“The first step is measurement and making sure that we are explaining to the public the facts about that,” Montgomery County Council member George Leventhal said.
The Evidence of Learning, or EOL, framework determines if students are learning and if they’re learning enough through a trending multiple-measures approach.
“We’ve integrated using classroom, district and external measures to look at the whole system,” said Dr. Jack Smith, Superintendent of MCPS.
So, a sole achievement test no longer dictates student evaluations.
Still amidst the baseline year of the new program, right now officials are analyzing the first step of readiness; come winter, they’ll look at how students transitioned to the next level and then whether or not the student completed that level.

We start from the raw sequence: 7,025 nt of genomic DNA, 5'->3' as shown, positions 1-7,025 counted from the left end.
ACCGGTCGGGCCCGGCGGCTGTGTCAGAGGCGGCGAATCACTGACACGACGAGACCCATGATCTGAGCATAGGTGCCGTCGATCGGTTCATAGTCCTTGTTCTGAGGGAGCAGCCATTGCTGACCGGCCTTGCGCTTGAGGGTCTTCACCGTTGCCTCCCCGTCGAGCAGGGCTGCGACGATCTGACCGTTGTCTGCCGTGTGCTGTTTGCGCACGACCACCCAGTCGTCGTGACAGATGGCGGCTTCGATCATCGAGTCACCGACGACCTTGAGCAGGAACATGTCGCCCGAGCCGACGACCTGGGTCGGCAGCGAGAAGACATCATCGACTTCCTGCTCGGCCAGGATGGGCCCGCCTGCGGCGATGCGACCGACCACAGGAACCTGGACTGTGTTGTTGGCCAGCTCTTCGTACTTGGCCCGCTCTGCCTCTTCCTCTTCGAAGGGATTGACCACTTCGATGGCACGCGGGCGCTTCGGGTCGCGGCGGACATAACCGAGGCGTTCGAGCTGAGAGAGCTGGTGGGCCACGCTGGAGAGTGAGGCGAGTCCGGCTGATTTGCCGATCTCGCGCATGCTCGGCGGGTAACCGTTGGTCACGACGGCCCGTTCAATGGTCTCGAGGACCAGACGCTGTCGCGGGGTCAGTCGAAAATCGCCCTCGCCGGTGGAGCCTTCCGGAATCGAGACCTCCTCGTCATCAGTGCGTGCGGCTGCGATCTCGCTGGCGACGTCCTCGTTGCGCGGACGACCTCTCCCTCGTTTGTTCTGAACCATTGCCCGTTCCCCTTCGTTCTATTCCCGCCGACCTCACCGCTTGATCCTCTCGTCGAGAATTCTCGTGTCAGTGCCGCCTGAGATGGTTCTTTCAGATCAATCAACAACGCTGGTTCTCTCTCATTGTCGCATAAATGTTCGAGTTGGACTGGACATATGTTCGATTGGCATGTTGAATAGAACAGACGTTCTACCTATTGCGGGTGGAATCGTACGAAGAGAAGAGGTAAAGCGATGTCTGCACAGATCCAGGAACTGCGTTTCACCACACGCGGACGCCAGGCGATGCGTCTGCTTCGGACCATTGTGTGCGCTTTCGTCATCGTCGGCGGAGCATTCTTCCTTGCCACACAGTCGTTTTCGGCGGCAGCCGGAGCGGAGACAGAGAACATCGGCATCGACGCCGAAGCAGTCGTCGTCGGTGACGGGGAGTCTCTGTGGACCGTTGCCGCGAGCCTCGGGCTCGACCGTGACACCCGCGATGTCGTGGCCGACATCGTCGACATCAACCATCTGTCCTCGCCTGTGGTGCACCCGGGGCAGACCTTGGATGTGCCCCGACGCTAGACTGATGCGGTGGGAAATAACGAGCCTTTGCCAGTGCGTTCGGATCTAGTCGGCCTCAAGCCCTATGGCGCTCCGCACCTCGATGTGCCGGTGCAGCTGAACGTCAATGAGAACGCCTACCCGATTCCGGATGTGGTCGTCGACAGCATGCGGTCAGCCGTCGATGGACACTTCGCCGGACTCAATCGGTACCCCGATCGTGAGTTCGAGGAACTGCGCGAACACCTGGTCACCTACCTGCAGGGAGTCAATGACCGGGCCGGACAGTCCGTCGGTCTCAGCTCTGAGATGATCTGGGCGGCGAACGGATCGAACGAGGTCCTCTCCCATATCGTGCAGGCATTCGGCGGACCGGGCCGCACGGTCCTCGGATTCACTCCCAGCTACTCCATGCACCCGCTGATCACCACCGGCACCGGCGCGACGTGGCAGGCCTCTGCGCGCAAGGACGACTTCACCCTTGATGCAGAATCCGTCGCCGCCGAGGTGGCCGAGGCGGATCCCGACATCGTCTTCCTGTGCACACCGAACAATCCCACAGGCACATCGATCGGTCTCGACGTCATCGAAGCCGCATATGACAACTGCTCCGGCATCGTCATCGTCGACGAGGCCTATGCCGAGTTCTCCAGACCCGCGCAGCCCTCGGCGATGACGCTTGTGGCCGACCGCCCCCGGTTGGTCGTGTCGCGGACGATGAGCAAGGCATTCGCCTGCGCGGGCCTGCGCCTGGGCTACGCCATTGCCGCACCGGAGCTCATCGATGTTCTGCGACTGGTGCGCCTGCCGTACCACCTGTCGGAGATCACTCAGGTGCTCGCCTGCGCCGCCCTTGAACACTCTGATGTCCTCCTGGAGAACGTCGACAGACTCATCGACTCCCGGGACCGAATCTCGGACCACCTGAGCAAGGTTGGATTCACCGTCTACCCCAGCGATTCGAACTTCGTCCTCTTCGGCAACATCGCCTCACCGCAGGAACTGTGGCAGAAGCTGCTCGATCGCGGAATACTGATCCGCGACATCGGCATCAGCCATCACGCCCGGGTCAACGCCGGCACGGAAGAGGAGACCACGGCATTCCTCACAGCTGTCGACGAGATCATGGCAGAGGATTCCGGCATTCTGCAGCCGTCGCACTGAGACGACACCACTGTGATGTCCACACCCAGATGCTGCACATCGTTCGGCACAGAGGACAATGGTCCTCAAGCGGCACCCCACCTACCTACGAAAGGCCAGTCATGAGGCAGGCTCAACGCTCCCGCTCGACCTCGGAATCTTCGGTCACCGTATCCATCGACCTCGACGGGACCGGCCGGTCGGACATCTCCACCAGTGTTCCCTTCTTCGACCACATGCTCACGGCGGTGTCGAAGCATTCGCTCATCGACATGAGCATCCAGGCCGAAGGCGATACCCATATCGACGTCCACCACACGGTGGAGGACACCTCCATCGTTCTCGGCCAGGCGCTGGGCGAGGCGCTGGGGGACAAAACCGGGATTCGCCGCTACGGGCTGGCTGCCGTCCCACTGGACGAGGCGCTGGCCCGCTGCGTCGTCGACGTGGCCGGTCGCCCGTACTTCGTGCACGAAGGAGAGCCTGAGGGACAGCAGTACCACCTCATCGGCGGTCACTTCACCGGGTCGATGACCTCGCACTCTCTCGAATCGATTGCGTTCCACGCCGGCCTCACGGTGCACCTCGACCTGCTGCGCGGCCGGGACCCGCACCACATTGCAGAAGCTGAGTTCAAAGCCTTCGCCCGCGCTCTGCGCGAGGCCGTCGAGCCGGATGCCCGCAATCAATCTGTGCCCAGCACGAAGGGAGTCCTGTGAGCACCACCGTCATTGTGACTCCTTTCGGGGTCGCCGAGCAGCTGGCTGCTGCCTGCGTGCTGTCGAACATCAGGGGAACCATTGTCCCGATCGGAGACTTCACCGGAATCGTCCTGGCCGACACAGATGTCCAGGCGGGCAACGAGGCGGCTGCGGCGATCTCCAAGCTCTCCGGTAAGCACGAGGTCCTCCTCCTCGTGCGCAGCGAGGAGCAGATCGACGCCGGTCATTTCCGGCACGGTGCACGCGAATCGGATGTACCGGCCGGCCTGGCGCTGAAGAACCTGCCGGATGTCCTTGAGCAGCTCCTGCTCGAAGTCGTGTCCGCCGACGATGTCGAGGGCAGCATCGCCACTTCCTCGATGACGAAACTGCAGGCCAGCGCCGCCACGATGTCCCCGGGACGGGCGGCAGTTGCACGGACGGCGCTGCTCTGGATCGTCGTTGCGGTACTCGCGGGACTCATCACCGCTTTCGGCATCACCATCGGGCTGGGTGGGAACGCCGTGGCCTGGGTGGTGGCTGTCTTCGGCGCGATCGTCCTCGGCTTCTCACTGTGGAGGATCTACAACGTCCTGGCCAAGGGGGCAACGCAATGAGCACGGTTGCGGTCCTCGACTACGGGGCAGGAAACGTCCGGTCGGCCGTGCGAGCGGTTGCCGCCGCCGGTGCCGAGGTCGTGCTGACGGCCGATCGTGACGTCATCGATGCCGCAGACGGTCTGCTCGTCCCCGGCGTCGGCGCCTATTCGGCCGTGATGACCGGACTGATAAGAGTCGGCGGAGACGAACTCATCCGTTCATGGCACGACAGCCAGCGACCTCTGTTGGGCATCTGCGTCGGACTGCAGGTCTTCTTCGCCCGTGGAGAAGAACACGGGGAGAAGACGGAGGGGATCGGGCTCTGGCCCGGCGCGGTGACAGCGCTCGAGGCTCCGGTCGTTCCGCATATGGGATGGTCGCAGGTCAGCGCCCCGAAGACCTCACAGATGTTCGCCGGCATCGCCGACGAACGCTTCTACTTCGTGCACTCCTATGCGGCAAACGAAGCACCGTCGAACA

“We’ll repeat that cycle over and over, so we can see if we’re getting kids ready for the next level and if we’re making that transition well so we’re seeing growth over time,” Dr. Smith said.
Collecting and reporting data was a focus point for the council during budget discussions.
They approved the budget as long as the additional funding included data on the academic achievement gap.
“So, what we’re looking for is seeing that there’s been some impact [and] that there’s been some movement,” Montgomery County Council member Craig Rice said. “We certainly want to understand that, because if not, then we want to re-purpose those dollars in other ways to help address the achievement gap.”
While the data is meant to guide change, Rice made sure to emphasize the importance of not acting prematurely, as change can take time.